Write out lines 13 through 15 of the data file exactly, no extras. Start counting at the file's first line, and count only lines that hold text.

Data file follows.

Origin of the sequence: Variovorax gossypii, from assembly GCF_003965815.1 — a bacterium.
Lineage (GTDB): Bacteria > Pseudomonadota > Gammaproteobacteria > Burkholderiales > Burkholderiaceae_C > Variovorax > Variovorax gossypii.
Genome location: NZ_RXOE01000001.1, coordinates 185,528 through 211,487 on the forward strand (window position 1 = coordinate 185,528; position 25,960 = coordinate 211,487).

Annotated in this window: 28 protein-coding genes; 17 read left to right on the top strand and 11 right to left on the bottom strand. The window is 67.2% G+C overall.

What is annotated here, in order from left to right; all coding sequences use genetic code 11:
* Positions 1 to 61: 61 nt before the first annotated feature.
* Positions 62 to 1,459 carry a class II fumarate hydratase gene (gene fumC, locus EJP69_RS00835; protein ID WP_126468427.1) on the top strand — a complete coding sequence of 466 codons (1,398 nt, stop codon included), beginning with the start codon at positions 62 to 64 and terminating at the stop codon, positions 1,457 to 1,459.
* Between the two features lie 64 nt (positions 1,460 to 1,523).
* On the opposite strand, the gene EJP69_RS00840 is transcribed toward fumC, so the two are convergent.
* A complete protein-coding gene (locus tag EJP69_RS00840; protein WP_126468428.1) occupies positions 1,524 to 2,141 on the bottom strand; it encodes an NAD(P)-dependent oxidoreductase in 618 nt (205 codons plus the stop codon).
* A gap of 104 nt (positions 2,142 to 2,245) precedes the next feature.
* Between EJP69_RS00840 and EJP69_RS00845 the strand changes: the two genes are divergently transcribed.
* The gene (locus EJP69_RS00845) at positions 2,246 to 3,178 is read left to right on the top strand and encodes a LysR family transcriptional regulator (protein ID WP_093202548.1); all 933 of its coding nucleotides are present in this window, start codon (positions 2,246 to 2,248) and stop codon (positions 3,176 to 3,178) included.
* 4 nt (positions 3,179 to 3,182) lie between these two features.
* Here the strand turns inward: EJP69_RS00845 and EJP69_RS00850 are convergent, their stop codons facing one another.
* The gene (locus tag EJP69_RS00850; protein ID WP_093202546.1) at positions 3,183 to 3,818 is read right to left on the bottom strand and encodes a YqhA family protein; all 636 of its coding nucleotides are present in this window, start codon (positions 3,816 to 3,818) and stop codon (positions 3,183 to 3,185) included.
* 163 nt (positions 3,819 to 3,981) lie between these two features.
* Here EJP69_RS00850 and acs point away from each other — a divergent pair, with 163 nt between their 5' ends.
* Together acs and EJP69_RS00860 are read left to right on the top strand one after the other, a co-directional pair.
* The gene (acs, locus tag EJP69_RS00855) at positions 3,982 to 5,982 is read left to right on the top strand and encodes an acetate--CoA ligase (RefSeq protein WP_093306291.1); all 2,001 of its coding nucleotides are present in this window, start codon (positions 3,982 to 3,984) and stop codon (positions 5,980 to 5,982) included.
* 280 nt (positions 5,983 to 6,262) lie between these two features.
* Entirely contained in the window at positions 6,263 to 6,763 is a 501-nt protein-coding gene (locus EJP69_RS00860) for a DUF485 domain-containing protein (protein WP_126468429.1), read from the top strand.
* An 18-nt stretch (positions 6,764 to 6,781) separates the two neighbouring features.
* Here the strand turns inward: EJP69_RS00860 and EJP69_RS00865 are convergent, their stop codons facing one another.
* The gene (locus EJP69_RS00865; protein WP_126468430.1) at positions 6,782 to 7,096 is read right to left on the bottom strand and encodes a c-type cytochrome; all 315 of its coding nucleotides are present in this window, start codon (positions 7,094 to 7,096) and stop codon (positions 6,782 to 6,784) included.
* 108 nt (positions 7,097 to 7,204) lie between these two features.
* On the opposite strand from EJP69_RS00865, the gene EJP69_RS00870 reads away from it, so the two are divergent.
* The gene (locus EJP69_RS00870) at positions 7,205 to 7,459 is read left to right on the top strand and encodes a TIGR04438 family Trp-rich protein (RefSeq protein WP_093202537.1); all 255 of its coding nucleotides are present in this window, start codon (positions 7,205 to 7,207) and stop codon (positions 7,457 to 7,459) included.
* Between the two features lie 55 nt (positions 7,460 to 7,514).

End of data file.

* The gene (locus EJP69_RS00845) at positions 2,246 to 3,178 is read left to right on the top strand and encodes a LysR family transcriptional regulator (protein ID WP_093202548.1); all 933 of its coding nucleotides are present in this window, start codon (positions 2,246 to 2,248) and stop codon (positions 3,176 to 3,178) included.
* 4 nt (positions 3,179 to 3,182) lie between these two features.
* Here the strand turns inward: EJP69_RS00845 and EJP69_RS00850 are convergent, their stop codons facing one another.